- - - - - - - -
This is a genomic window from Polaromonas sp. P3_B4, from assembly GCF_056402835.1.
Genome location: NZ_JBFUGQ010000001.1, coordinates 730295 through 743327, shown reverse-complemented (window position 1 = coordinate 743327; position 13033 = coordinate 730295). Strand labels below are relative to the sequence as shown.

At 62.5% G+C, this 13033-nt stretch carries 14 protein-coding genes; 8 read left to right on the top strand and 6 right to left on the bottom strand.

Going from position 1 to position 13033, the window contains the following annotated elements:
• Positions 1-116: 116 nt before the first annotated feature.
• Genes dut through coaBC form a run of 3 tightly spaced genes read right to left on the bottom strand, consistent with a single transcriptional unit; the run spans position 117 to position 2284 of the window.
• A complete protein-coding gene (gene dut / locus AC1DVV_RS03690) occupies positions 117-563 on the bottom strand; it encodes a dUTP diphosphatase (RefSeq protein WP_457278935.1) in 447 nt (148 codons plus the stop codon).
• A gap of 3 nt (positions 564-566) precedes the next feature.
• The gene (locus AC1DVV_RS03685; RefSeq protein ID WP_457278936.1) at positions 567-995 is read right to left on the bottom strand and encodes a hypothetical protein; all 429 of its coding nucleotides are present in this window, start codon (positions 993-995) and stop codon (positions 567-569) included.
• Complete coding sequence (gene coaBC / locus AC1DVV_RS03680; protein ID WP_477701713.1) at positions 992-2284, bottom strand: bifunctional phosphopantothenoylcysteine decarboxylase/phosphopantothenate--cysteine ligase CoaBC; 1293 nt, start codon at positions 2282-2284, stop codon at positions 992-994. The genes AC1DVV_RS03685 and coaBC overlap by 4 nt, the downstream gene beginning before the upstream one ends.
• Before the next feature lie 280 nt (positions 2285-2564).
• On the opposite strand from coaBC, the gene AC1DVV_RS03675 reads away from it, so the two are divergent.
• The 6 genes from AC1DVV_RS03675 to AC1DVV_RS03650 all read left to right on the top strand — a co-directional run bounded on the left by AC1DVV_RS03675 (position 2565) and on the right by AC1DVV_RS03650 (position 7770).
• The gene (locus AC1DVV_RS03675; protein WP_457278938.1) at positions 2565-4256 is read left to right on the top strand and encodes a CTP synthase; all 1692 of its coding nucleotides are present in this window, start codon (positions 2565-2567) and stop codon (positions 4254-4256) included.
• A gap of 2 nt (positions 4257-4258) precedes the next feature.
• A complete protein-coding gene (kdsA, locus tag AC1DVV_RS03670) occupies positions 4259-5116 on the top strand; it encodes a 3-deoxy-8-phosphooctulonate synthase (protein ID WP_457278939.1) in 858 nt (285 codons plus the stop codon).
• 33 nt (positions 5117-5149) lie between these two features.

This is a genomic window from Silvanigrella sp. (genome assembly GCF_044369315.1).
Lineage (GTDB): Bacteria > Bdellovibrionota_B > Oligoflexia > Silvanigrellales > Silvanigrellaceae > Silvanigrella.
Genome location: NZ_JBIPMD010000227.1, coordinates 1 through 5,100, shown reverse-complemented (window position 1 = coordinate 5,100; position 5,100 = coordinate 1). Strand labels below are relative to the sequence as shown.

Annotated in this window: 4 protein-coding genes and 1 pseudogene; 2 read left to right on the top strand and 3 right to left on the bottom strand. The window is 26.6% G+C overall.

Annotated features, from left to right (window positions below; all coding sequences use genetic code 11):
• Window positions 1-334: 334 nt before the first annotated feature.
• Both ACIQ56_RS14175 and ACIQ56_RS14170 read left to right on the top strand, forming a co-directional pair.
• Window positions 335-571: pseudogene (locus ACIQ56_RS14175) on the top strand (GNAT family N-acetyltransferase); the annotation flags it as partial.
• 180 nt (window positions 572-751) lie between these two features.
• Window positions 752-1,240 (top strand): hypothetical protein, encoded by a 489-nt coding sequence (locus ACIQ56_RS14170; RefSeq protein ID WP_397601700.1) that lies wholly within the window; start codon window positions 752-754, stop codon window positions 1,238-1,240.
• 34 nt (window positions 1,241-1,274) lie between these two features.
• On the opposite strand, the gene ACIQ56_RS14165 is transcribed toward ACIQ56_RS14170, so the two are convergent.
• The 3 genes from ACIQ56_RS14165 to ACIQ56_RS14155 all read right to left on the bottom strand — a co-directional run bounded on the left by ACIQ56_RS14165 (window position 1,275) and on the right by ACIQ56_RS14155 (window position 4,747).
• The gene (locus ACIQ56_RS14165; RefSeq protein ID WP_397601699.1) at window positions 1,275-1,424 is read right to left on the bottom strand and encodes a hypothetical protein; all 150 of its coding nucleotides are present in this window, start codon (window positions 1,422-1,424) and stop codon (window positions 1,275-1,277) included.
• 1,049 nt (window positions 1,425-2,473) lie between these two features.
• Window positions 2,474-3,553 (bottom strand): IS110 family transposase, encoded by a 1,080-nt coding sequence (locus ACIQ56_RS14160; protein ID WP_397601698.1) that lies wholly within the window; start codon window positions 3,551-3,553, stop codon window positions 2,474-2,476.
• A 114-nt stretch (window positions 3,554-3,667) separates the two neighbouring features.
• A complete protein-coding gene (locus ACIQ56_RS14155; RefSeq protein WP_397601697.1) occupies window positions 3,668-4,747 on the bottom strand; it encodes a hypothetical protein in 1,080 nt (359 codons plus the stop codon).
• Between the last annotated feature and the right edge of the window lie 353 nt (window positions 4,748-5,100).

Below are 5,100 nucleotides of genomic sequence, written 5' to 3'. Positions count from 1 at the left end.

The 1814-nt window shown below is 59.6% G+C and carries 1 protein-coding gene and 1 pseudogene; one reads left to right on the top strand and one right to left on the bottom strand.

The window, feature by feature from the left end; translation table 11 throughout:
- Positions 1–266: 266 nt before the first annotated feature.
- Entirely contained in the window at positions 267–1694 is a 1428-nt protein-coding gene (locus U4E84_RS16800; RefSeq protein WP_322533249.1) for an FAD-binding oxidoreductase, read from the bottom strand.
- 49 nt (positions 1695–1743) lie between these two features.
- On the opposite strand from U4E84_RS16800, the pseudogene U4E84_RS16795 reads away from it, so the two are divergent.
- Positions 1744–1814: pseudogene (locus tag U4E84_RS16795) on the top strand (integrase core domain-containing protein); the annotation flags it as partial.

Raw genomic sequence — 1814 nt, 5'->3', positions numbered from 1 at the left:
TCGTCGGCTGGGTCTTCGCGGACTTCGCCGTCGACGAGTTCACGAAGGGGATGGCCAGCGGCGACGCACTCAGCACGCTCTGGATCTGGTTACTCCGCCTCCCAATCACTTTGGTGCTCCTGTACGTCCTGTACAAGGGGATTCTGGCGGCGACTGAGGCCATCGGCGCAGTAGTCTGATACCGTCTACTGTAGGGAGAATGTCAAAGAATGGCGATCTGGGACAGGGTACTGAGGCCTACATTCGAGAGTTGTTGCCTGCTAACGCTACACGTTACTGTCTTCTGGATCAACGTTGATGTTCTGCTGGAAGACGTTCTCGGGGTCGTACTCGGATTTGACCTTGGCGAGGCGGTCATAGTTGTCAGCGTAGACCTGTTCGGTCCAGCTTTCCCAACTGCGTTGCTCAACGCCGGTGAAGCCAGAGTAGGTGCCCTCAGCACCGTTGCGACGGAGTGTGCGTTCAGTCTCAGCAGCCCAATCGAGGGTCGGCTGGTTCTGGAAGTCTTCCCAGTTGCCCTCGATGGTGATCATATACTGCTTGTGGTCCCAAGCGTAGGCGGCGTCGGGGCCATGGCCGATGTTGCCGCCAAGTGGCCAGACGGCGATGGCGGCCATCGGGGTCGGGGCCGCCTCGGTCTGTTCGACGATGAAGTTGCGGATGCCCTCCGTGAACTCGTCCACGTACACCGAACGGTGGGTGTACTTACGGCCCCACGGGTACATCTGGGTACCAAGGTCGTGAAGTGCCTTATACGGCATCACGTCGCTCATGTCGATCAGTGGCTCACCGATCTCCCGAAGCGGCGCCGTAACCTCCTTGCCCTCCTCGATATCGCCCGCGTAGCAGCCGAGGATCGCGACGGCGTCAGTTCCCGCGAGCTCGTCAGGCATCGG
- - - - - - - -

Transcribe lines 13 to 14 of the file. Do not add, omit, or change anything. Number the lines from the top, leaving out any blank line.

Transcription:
• The 6 genes from AC1DVV_RS03675 to AC1DVV_RS03650 all read left to right on the top strand — a co-directional run bounded on the left by AC1DVV_RS03675 (position 2565) and on the right by AC1DVV_RS03650 (position 7770).
• The gene (locus AC1DVV_RS03675; protein WP_457278938.1) at positions 2565-4256 is read left to right on the top strand and encodes a CTP synthase; all 1692 of its coding nucleotides are present in this window, start codon (positions 2565-2567) and stop codon (positions 4254-4256) included.